The Moment You Realize You're In Over Your Head

...or the moment you realize that no matter how hard you try, you just don't have what a student needs.  I'm not talking about learning. I'm not talking about instruction or curriculum. I'm definitely not talking about teaching my students how to take a test. I'm talking about needs, and life, and food and bathing and caring. I'm talking about what my students really need.  

Sure, there are some who go home to a full house, warm bed, and complete dinner.  Then I have a few in which go home to nothing and no one, and fix themselves food. And nap. And wait for someone to come home.  The ones who hate everything we do in class, yet are the first ones there and the last ones to leave.  And the ones who give you a hug, even after you send them to the office.  

In the past few weeks my heart has been committed to these few students in my class.  I have exhausted myself giving them choices and flexibility and, well, space.  With each of these students I have one single moment that I can recall the thought "They need more than this, and I can't give it to them."  More experiences teachers have told me that I have to let it go, that I just can't touch them.  

Today I had a moment.  The past few weeks with this particular student has been rough.  Throughout the year the student has been making huge strides, and it seemed as though my flexibility and differentiated activities have been working.  Then, suddenly, everything started going downhill.  Wandering around the classroom, general combativeness and disregard.  This student hasn't legitimately participated in any classroom activity in weeks.  The last few days I have been feeling the stress, and feeling my fuse being cut shorter and shorter.  Yesterday, the student huddled in a corner, covering the entire upper body in a huge book basket.  AP had to come down and sit on the floor, and ended up taking the student back to the office for dismissal.  Then today, student again started "rolling" around the room - literally pacing back and forth while I was instructing the class.  We tried having the student call the parents as soon as the behavior started (a decision made by myself and my fab co-teachers as the "next level").  Student refused, leaving co-teacher to do it. (She left messages).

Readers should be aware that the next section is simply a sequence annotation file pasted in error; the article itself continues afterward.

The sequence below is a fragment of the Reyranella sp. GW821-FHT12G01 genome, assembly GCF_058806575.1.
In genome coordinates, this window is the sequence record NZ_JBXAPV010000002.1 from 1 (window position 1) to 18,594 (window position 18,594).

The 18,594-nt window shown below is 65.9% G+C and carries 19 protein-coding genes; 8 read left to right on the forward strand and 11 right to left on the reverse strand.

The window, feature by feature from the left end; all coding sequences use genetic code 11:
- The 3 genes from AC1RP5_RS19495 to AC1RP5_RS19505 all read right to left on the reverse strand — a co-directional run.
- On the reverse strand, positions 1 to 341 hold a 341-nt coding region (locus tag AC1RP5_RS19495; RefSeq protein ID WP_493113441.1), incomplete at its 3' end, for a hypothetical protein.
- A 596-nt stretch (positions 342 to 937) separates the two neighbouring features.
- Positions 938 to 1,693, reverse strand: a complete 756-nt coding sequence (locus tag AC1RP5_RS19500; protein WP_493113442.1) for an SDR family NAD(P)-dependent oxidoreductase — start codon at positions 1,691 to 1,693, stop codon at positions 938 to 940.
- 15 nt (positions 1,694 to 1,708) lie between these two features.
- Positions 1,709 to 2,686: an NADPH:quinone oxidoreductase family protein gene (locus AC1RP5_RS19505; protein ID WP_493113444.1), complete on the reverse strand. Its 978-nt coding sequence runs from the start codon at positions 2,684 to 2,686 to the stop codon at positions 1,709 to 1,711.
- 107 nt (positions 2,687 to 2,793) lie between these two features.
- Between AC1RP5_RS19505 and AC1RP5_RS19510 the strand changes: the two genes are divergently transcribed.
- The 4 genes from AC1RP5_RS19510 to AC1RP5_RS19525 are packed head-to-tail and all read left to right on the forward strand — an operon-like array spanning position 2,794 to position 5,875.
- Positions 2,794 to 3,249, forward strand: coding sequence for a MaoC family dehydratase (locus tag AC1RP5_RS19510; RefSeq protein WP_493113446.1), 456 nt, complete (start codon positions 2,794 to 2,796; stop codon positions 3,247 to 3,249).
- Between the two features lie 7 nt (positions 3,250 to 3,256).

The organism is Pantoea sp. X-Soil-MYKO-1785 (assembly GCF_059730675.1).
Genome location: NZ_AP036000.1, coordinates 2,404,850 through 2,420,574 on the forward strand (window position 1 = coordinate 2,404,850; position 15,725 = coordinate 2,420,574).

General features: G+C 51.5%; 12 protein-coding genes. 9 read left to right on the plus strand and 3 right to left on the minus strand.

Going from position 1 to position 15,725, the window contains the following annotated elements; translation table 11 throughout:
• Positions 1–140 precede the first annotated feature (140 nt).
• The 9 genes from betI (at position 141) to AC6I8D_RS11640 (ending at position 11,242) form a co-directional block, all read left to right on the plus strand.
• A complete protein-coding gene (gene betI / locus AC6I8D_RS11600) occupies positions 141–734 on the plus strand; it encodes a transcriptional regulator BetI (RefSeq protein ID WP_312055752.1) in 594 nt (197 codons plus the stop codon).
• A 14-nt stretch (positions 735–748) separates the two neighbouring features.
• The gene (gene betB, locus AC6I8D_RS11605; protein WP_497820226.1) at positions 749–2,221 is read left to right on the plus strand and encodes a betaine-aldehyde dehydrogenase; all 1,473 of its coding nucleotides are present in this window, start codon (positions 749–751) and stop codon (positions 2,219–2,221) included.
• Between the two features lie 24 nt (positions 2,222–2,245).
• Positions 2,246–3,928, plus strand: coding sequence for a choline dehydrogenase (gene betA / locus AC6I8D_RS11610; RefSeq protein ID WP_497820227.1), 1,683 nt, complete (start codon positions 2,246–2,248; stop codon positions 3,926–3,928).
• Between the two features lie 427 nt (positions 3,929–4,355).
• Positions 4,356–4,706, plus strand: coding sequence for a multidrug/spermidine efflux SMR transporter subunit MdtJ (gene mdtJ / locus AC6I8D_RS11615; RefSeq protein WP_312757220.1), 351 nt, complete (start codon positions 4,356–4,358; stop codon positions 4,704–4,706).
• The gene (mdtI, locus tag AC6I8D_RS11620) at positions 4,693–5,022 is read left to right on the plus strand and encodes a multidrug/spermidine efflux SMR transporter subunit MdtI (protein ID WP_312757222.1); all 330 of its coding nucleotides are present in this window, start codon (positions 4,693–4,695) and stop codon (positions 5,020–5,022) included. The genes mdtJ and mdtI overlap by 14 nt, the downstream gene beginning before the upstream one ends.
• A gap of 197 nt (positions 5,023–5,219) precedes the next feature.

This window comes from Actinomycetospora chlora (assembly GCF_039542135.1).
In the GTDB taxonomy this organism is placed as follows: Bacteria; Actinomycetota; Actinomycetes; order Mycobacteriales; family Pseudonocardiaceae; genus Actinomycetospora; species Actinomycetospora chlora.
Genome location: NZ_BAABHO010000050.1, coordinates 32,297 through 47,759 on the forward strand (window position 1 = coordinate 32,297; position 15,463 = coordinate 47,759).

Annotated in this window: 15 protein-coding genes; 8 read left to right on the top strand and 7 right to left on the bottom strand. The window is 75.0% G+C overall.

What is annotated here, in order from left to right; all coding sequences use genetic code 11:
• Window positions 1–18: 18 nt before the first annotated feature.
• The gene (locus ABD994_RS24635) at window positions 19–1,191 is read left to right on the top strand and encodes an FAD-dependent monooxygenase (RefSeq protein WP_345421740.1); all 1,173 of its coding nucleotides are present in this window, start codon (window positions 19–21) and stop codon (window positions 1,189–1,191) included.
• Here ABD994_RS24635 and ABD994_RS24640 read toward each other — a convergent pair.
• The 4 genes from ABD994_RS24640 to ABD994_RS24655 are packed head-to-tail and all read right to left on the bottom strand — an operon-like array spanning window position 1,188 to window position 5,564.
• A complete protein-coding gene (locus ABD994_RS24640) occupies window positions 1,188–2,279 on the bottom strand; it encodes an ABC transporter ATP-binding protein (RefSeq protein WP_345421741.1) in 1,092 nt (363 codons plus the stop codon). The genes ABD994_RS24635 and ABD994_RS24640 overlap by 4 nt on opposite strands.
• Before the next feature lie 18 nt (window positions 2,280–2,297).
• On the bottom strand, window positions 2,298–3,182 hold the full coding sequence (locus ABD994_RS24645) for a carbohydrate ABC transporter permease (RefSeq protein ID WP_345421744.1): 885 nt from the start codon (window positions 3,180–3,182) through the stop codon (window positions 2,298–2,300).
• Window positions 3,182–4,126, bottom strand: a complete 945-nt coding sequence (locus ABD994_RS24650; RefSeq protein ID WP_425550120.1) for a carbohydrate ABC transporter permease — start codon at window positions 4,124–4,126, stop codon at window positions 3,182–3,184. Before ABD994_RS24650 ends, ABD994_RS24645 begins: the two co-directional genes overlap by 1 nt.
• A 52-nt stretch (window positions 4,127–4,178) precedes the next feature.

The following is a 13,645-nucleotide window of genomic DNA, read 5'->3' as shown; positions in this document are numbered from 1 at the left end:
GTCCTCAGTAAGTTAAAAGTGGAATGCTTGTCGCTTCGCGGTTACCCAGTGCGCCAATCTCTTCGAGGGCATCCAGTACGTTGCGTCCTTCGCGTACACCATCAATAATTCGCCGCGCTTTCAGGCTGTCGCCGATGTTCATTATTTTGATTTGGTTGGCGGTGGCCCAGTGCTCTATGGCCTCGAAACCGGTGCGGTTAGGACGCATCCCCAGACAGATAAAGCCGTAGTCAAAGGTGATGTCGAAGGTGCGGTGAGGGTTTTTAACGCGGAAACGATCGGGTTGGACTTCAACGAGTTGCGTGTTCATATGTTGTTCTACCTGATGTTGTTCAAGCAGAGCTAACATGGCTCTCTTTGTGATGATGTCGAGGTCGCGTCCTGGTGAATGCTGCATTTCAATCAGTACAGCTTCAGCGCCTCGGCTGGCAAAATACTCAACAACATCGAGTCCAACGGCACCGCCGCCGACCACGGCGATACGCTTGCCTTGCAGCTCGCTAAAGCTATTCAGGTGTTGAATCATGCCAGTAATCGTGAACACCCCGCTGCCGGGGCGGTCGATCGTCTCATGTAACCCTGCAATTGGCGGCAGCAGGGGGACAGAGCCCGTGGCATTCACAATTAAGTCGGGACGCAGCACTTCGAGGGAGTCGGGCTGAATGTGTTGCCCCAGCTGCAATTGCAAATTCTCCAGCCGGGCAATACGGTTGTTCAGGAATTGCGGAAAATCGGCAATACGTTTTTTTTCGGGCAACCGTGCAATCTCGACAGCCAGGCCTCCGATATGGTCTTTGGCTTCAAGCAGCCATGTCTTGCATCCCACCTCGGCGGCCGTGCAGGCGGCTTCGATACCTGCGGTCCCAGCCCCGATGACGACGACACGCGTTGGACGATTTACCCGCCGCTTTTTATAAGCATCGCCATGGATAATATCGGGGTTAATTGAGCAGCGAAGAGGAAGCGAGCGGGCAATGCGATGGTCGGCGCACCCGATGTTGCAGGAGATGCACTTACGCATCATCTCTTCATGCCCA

Then we attempted to send the student to the office.  I walked her about halfway, which involves going outside.  Once outside the student collapsed on the ground, sobbing.  I flagged down some help, and the Principal took over.  

So. This student wound up calling mom from the office, and mom came to pick up.  

Tomorrow I'm hoping for my fuse to be longer, and for me to listen to my own advice. 

"Tomorrow is a new day. Let's start over tomorrow." 


Jenny said...

Who is telling you that you have to let them go, that you can't touch them? I don't buy it.

I believe you have to figure out where you set your own boundaries. There's only so much you can do. But you never know when what you try will be just the right thing. For all of this student's challenges and frustrations, it's quite possible that you have made a huge difference in this life and it just isn't clear yet. You just never know.

organized chaos said...

I feel you. I am doing the "I have a connection" sign. That thought that "they need more than this" and not knowing how to give it to them, or knowing you aren't able to give it to them- I feel like that's been the theme of this year. There is nothing worse than losing your patience while at the same time knowing your losing your patience because you've run out of ideas. I feel like lately I just stand there with my mouth open not knowing what to do next.
Today will be better.
And if not, it's Friday, and happy hours await.